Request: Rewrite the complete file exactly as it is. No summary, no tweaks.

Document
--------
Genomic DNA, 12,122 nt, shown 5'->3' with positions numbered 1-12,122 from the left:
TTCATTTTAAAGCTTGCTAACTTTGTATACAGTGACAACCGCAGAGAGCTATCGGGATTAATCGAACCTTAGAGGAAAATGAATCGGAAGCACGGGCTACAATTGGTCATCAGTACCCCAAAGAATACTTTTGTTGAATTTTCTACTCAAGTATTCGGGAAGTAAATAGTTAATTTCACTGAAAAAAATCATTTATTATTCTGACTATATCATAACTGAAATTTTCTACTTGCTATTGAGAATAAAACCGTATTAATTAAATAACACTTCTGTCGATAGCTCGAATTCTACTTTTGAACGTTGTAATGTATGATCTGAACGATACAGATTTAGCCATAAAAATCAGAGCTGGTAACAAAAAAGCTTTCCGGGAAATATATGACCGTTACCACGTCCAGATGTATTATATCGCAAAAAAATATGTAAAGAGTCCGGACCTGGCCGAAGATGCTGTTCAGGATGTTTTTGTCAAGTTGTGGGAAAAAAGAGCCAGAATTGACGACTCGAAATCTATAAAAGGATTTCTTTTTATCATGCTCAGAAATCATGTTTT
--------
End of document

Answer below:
Genomic DNA, 12,122 nt, shown 5'->3' with positions numbered 1-12,122 from the left:
TTCATTTTAAAGCTTGCTAACTTTGTATACAGTGACAACCGCAGAGAGCTATCGGGATTAATCGAACCTTAGAGGAAAATGAATCGGAAGCACGGGCTACAATTGGTCATCAGTACCCCAAAGAATACTTTTGTTGAATTTTCTACTCAAGTATTCGGGAAGTAAATAGTTAATTTCACTGAAAAAAATCATTTATTATTCTGACTATATCATAACTGAAATTTTCTACTTGCTATTGAGAATAAAACCGTATTAATTAAATAACACTTCTGTCGATAGCTCGAATTCTACTTTTGAACGTTGTAATGTATGATCTGAACGATACAGATTTAGCCATAAAAATCAGAGCTGGTAACAAAAAAGCTTTCCGGGAAATATATGACCGTTACCACGTCCAGATGTATTATATCGCAAAAAAATATGTAAAGAGTCCGGACCTGGCCGAAGATGCTGTTCAGGATGTTTTTGTCAAGTTGTGGGAAAAAAGAGCCAGAATTGACGACTCGAAATCTATAAAAGGATTTCTTTTTATCATGCTCAGAAATCATGTTTT